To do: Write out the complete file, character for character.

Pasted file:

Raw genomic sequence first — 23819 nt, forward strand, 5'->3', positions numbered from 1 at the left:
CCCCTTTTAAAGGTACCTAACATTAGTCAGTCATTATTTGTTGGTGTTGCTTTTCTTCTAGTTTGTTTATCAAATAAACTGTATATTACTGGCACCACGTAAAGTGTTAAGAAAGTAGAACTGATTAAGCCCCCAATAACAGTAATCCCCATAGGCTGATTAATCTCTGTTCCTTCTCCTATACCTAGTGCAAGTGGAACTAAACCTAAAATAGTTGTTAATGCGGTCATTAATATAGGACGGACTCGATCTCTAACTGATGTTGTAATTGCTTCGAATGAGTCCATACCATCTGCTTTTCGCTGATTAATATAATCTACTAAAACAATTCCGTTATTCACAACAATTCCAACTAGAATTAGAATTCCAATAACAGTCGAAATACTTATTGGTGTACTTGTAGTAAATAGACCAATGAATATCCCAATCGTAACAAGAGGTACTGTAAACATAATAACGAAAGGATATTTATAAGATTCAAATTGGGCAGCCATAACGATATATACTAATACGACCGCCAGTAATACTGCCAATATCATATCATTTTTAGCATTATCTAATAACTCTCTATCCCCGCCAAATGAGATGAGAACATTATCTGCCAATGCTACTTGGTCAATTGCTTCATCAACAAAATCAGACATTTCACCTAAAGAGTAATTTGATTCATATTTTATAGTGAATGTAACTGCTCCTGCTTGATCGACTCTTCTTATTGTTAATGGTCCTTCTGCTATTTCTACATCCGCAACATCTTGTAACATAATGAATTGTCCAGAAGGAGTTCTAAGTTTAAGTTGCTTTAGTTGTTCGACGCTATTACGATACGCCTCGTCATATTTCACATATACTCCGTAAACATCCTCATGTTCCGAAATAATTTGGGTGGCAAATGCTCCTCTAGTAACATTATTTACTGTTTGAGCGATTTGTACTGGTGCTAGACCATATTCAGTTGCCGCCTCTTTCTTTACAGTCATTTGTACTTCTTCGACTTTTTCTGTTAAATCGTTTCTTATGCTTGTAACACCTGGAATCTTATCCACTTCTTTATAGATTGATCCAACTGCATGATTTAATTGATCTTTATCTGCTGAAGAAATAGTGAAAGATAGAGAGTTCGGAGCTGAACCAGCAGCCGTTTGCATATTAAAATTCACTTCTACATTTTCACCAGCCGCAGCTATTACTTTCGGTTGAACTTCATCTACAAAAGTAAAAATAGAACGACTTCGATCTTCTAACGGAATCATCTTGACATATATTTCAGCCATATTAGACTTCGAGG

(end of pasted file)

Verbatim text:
Raw genomic sequence first — 23819 nt, forward strand, 5'->3', positions numbered from 1 at the left:
CCCCTTTTAAAGGTACCTAACATTAGTCAGTCATTATTTGTTGGTGTTGCTTTTCTTCTAGTTTGTTTATCAAATAAACTGTATATTACTGGCACCACGTAAAGTGTTAAGAAAGTAGAACTGATTAAGCCCCCAATAACAGTAATCCCCATAGGCTGATTAATCTCTGTTCCTTCTCCTATACCTAGTGCAAGTGGAACTAAACCTAAAATAGTTGTTAATGCGGTCATTAATATAGGACGGACTCGATCTCTAACTGATGTTGTAATTGCTTCGAATGAGTCCATACCATCTGCTTTTCGCTGATTAATATAATCTACTAAAACAATTCCGTTATTCACAACAATTCCAACTAGAATTAGAATTCCAATAACAGTCGAAATACTTATTGGTGTACTTGTAGTAAATAGACCAATGAATATCCCAATCGTAACAAGAGGTACTGTAAACATAATAACGAAAGGATATTTATAAGATTCAAATTGGGCAGCCATAACGATATATACTAATACGACCGCCAGTAATACTGCCAATATCATATCATTTTTAGCATTATCTAATAACTCTCTATCCCCGCCAAATGAGATGAGAACATTATCTGCCAATGCTACTTGGTCAATTGCTTCATCAACAAAATCAGACATTTCACCTAAAGAGTAATTTGATTCATATTTTATAGTGAATGTAACTGCTCCTGCTTGATCGACTCTTCTTATTGTTAATGGTCCTTCTGCTATTTCTACATCCGCAACATCTTGTAACATAATGAATTGTCCAGAAGGAGTTCTAAGTTTAAGTTGCTTTAGTTGTTCGACGCTATTACGATACGCCTCGTCATATTTCACATATACTCCGTAAACATCCTCATGTTCCGAAATAATTTGGGTGGCAAATGCTCCTCTAGTAACATTATTTACTGTTTGAGCGATTTGTACTGGTGCTAGACCATATTCAGTTGCCGCCTCTTTCTTTACAGTCATTTGTACTTCTTCGACTTTTTCTGTTAAATCGTTTCTTATGCTTGTAACACCTGGAATCTTATCCACTTCTTTATAGATTGATCCAACTGCATGATTTAATTGATCTTTATCTGCTGAAGAAATAGTGAAAGATAGAGAGTTCGGAGCTGAACCAGCAGCCGTTTGCATATTAAAATTCACTTCTACATTTTCACCAGCCGCAGCTATTACTTTCGGTTGAACTTCATCTACAAAAGTAAAAATAGAACGACTTCGATCTTCTAACGGAATCATCTTGACATATATTTCAGCCATATTAGACTTCGAGG